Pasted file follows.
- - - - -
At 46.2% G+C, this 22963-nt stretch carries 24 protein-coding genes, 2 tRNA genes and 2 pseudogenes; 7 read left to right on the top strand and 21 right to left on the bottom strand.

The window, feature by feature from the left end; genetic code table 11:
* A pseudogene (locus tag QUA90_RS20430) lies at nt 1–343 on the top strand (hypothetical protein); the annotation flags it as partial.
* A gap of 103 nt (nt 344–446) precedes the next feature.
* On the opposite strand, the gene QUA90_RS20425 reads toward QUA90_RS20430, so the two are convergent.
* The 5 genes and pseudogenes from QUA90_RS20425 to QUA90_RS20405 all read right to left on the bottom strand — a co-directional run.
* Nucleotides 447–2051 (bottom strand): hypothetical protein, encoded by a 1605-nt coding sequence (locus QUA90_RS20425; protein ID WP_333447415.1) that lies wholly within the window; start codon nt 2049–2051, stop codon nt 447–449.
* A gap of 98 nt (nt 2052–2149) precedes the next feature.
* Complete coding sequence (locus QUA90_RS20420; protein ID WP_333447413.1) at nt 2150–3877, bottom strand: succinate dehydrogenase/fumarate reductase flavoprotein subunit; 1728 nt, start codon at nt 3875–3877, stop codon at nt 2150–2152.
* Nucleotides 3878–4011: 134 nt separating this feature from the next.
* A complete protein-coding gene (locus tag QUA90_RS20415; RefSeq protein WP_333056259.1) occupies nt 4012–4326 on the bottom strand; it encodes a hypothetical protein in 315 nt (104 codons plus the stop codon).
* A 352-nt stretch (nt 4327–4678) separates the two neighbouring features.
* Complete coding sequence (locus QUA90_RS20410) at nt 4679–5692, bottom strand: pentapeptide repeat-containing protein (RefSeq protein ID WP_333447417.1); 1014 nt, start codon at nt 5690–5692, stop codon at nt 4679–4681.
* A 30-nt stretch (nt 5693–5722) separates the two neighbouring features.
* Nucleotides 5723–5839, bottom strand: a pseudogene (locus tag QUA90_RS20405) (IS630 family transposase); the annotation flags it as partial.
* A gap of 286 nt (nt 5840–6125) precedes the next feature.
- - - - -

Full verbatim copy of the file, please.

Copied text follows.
At 46.2% G+C, this 22963-nt stretch carries 24 protein-coding genes, 2 tRNA genes and 2 pseudogenes; 7 read left to right on the top strand and 21 right to left on the bottom strand.

The window, feature by feature from the left end; genetic code table 11:
* A pseudogene (locus tag QUA90_RS20430) lies at nt 1–343 on the top strand (hypothetical protein); the annotation flags it as partial.
* A gap of 103 nt (nt 344–446) precedes the next feature.
* On the opposite strand, the gene QUA90_RS20425 reads toward QUA90_RS20430, so the two are convergent.
* The 5 genes and pseudogenes from QUA90_RS20425 to QUA90_RS20405 all read right to left on the bottom strand — a co-directional run.
* Nucleotides 447–2051 (bottom strand): hypothetical protein, encoded by a 1605-nt coding sequence (locus QUA90_RS20425; protein ID WP_333447415.1) that lies wholly within the window; start codon nt 2049–2051, stop codon nt 447–449.
* A gap of 98 nt (nt 2052–2149) precedes the next feature.
* Complete coding sequence (locus QUA90_RS20420; protein ID WP_333447413.1) at nt 2150–3877, bottom strand: succinate dehydrogenase/fumarate reductase flavoprotein subunit; 1728 nt, start codon at nt 3875–3877, stop codon at nt 2150–2152.
* Nucleotides 3878–4011: 134 nt separating this feature from the next.
* A complete protein-coding gene (locus tag QUA90_RS20415; RefSeq protein WP_333056259.1) occupies nt 4012–4326 on the bottom strand; it encodes a hypothetical protein in 315 nt (104 codons plus the stop codon).
* A 352-nt stretch (nt 4327–4678) separates the two neighbouring features.
* Complete coding sequence (locus QUA90_RS20410) at nt 4679–5692, bottom strand: pentapeptide repeat-containing protein (RefSeq protein ID WP_333447417.1); 1014 nt, start codon at nt 5690–5692, stop codon at nt 4679–4681.
* A 30-nt stretch (nt 5693–5722) separates the two neighbouring features.
* Nucleotides 5723–5839, bottom strand: a pseudogene (locus tag QUA90_RS20405) (IS630 family transposase); the annotation flags it as partial.
* A gap of 286 nt (nt 5840–6125) precedes the next feature.